Defending Women Charged with Crimes in Relationship to Pregnancy [webinar]

Presented by: Daniel Arshack, criminal defense attorney, New York, NY; Lynn Paltrow, Executive Director, National Advocates for Pregnant Women (NAPW); and Nancy Rosenbloom, Director of Legal Advocacy, NAPW

;

Presented by: Daniel Arshack, criminal defense attorney, New York, NY; Lynn Paltrow, Executive Director, National Advocates for Pregnant Women (NAPW); and Nancy Rosenbloom, Director of Legal Advocacy, NAPW

National Advocates for Pregnant Women presented this webinar with the goal of expanding our nationwide network of criminal defense lawyers who have the training and tools needed to provide excellent representation in cases of women being criminally charged or otherwise punished in relationship to pregnancy. Women have been prosecuted in relationship to pregnancy in cases charged as homicide, feticide, criminal child endangerment or abuse, abuse of a corpse, criminal abortion, and other crimes. When women are punished in relationship to pregnancy – whether for creating risks of harm or for the outcome of the pregnancy (miscarriage, stillbirth, infant death, or termination through abortion) – the primary targets for arrest are low-income women and women who have become pregnant and used a controlled substance.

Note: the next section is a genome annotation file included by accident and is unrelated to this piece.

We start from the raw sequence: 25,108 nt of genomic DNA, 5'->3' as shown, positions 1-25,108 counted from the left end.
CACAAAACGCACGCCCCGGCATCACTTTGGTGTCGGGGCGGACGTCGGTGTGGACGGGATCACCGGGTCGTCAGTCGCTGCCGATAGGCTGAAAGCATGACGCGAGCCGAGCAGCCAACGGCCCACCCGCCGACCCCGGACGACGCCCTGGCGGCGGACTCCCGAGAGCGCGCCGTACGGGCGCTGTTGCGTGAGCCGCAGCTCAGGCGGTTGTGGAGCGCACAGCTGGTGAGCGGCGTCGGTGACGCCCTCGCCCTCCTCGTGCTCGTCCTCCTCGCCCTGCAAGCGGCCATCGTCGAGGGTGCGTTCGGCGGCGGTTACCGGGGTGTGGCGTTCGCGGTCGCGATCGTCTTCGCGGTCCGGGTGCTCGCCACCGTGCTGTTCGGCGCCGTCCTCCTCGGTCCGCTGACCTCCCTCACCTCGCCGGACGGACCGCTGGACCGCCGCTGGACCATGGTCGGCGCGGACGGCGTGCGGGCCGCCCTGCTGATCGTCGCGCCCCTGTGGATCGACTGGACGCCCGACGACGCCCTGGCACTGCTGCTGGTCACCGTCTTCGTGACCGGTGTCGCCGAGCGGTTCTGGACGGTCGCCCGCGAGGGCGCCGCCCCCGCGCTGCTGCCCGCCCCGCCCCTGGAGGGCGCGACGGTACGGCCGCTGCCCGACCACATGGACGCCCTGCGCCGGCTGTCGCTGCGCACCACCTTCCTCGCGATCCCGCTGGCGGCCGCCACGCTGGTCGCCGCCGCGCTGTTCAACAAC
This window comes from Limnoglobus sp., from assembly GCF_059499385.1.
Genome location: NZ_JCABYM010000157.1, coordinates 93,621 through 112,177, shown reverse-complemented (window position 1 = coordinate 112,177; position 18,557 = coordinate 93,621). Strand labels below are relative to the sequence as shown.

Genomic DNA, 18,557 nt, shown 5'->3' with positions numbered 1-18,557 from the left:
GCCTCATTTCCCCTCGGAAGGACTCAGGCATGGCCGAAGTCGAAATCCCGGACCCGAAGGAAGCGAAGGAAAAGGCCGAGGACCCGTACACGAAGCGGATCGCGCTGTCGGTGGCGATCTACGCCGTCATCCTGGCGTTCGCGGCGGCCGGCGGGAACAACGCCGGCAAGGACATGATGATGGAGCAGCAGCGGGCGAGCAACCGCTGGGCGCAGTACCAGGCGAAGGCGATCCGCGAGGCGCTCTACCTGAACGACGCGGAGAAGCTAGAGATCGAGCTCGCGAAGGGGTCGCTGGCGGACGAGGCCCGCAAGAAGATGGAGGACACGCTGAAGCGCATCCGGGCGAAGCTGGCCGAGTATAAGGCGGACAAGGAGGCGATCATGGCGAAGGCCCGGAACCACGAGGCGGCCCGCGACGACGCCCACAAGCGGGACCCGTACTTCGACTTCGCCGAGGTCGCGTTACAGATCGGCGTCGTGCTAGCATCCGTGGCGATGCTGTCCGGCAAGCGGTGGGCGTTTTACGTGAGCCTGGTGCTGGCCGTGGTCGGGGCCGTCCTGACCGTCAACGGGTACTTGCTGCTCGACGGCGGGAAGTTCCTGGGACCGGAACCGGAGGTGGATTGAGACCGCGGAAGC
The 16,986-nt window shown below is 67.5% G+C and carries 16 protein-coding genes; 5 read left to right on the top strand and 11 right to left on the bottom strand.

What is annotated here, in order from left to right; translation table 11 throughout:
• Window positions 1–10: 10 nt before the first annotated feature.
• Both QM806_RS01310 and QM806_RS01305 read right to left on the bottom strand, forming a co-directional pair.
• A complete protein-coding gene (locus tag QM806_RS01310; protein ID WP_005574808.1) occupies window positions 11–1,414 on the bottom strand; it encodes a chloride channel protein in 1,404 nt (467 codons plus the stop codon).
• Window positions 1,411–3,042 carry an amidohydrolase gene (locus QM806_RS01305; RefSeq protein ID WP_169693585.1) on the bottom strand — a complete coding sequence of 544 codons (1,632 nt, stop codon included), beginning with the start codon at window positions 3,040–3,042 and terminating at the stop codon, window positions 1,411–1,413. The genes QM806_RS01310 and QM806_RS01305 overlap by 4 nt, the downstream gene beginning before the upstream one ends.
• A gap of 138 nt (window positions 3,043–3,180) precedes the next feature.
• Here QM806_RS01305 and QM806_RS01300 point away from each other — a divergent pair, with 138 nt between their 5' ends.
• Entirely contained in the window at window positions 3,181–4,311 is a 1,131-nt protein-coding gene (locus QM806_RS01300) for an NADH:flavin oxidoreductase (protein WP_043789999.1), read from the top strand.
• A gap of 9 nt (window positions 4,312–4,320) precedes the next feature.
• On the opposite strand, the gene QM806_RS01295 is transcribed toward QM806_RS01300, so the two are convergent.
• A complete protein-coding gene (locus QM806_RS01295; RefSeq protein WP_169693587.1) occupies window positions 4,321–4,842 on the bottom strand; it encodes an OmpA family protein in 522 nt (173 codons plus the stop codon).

This training focuses on the issues that arise when a woman is prosecuted on allegations that she did something intended to terminate her pregnancy. Because such cases build on and are similar to more common prosecutions of pregnant women who use controlled substances, those issues are also addressed. Using a scenario drawn from actual cases, we present a legal, ethical and strategic discussion of the many issues criminal defenders and their clients will face and the arguments that can be made to get such charges dismissed.

This webinar was supported by Grant No. 2013-MU-BX-K014 awarded by the Bureau of Justice Assistance.

Coronavirus Resources

NACDL to Focus on Service and Support for Members, Clients, and Community Throughout Virus Emergency

Learn More